And for those businesses we define as “tech businesses” especially, not only is the public watching, but so are the eyes of history. As a crisis of democracy unfolds in the U.S. alongside a deadly pandemic, we come face to face with issues of misinformation and disinformation, of content moderation and platform access, and the consequences of the algorithmic blinders we all wear as we consume social media and our preferred news outlets. Each of these issues comes tangled in its own technical details around trust and truth, but in every case, there is one central truth: the need to frame these debates and their outcomes not around those individuals with the largest reach but around the rights and the future of humanity at large couldn’t be more urgent.

Universal Basic Meaning

Scratch the surface of any debate about the future of work and you’ll find there an argument for Universal Basic Income.

And certainly from a purely survivalist standpoint that’s an important consideration.

We need to know what it is going to look like for people not to have the financial resources from working. We also need to understand how this model might concentrate power and opportunity into fewer and fewer hands.

But we also need to think beyond this consideration of the future of work. Humans rely on work for more than income; we also rely on work for meaning.

Humans have historically derived associated work with what we do; we have historically derived associated work with who we are.

Our work is in so many cases our identities, as the long tradition of names, last names and family names, derived from professions demonstrates. Carpenter, Baker, Butcher, and so many others — and this happens across languages, not just English. Throughout the world and throughout human history, we have taken so much of who we are and what we are about from what we do for a living, and what our ancestors have done for a living.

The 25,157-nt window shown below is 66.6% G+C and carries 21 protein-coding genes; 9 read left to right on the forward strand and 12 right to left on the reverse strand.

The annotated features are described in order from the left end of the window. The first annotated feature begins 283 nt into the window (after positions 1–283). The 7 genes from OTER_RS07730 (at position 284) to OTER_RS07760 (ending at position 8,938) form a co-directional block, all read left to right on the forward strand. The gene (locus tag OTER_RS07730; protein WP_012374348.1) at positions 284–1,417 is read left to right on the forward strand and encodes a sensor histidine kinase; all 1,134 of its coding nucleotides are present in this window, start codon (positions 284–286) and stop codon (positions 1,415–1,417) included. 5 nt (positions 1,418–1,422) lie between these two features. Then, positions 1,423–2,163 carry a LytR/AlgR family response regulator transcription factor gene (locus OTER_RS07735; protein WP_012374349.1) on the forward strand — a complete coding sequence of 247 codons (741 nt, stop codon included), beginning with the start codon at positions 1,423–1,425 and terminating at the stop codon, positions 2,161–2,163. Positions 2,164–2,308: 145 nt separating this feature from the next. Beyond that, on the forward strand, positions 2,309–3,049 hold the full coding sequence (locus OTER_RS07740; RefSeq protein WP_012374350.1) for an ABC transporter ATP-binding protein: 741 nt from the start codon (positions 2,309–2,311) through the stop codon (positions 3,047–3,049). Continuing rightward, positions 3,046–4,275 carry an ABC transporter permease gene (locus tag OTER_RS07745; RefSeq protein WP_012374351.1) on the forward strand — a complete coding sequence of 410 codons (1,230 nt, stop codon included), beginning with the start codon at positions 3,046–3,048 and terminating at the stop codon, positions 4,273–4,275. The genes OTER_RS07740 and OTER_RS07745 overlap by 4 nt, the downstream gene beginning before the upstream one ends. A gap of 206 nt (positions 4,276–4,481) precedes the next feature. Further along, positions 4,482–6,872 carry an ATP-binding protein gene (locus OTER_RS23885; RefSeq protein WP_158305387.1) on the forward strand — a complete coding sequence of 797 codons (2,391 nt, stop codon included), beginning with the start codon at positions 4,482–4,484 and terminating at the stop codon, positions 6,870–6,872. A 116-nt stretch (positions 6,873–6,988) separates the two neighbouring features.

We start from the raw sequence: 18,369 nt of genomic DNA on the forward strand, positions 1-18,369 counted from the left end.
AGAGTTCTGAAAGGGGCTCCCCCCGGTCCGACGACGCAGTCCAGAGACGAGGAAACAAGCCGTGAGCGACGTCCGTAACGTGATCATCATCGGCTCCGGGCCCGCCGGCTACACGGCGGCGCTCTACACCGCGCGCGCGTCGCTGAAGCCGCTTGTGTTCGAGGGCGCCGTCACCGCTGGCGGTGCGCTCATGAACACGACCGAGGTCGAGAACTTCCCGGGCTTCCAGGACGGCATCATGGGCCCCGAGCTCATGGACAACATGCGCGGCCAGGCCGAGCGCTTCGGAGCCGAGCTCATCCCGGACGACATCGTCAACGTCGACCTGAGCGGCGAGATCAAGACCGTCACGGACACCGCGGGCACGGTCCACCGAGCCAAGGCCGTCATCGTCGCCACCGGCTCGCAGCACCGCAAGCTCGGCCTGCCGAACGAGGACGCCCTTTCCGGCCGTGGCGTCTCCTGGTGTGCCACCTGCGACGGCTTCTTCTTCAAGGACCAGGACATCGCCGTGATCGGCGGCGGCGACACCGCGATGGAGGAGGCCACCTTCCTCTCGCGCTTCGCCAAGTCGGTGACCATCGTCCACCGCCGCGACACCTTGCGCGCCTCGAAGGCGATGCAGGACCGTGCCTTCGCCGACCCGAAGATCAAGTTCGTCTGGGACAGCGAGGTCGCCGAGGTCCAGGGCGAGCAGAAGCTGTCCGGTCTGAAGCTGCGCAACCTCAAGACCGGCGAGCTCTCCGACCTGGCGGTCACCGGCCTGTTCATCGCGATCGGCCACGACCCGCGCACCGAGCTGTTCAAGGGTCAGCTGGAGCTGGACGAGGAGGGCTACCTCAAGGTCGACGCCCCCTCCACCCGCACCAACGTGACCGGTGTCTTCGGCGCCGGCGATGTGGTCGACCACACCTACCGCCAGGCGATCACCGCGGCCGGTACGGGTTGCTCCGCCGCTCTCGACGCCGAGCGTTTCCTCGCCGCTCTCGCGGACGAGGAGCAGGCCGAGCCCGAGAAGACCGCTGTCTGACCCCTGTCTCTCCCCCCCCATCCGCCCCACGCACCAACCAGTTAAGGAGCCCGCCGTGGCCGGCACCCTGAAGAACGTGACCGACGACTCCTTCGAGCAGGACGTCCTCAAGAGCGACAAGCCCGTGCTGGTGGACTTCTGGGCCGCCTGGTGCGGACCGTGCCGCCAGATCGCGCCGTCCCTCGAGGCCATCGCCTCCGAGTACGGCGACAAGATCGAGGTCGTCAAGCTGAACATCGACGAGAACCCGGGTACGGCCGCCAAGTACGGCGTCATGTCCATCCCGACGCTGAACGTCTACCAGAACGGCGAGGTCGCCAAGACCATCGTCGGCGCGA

As I have previously written:

We derive a tremendous amount of meaning from our work—the sense of accomplishment, of problems solved, of having provided for ourselves and for our families, of having made a contribution, of having value and self-worth.

We have to recognize the possibility of a post-human-work world, or at least a world where human work has fundamentally changed—so that as we look at automation, we see the impact on both the experiences automation creates and the experiences automation displaces. Because in the future scenario where all the human work has vanished, where do humans get the same sense of meaning? That meaning we have historically derived from work will have to come from something other than work. We need a better answer.

— from Tech Humanist: How You Can Make Technology Better for Business and Better for Humans

The Need for Universal Basic Meaning

My radical idea is that there needs to be some kind of replacement, or reinforcement, for the meaning we derive from work, like a “Universal Basic Meaning” that’s supplied around us.

Not to take the place of work; not to replace jobs. But to enhance jobs and everything else we do, every experience we have. What matters in all of this is that humans have the opportunity for meaningful experiences in the future, whether they derive from work or not.

Because while I do think about the financial implications of job displacement and replacement from automation, I’m nearly as concerned about people not having the resources of meaning and identity.

I wonder about what it’s going to do to us, as human jobs shift away from work we can develop identity around. What I think is going to be needed, even more than ever, are meaningful experiences in the world around us. Meaningful experiences at scale.

One concern I have is that as experiences become increasingly automated and are often selected for automation by how mundane and repetitive — and hence, how meaningless — they are, that we will be increasingly surrounded by meaningless experiences. It makes rational sense to automate the tedious tasks in our workflow and throughout our lives, but it’s easy to imagine this at scale where more and more of our everyday experiences and interactions are automated, and they’re all meaningless.

Because the interconnectedness of data and algorithms and emerging technologies are more and more part of our everyday environments, and they can create experiences that have outsized impact on who we are and how we live our lives. And it’s important that we appreciate the way these systems change us.

This is why I always say we should “automate the meaningful too.” It is important that we now, in the early stages of automating human experiences, encode them with all the enlightenment, all the equity, all the evolved thinking we can.

In the weeks and months to come, I’ll write more about Universal Basic Meaning, how this idea can inform our understanding of ethical and practical data-based experiences, and how we can build the most meaningful experiences at scale.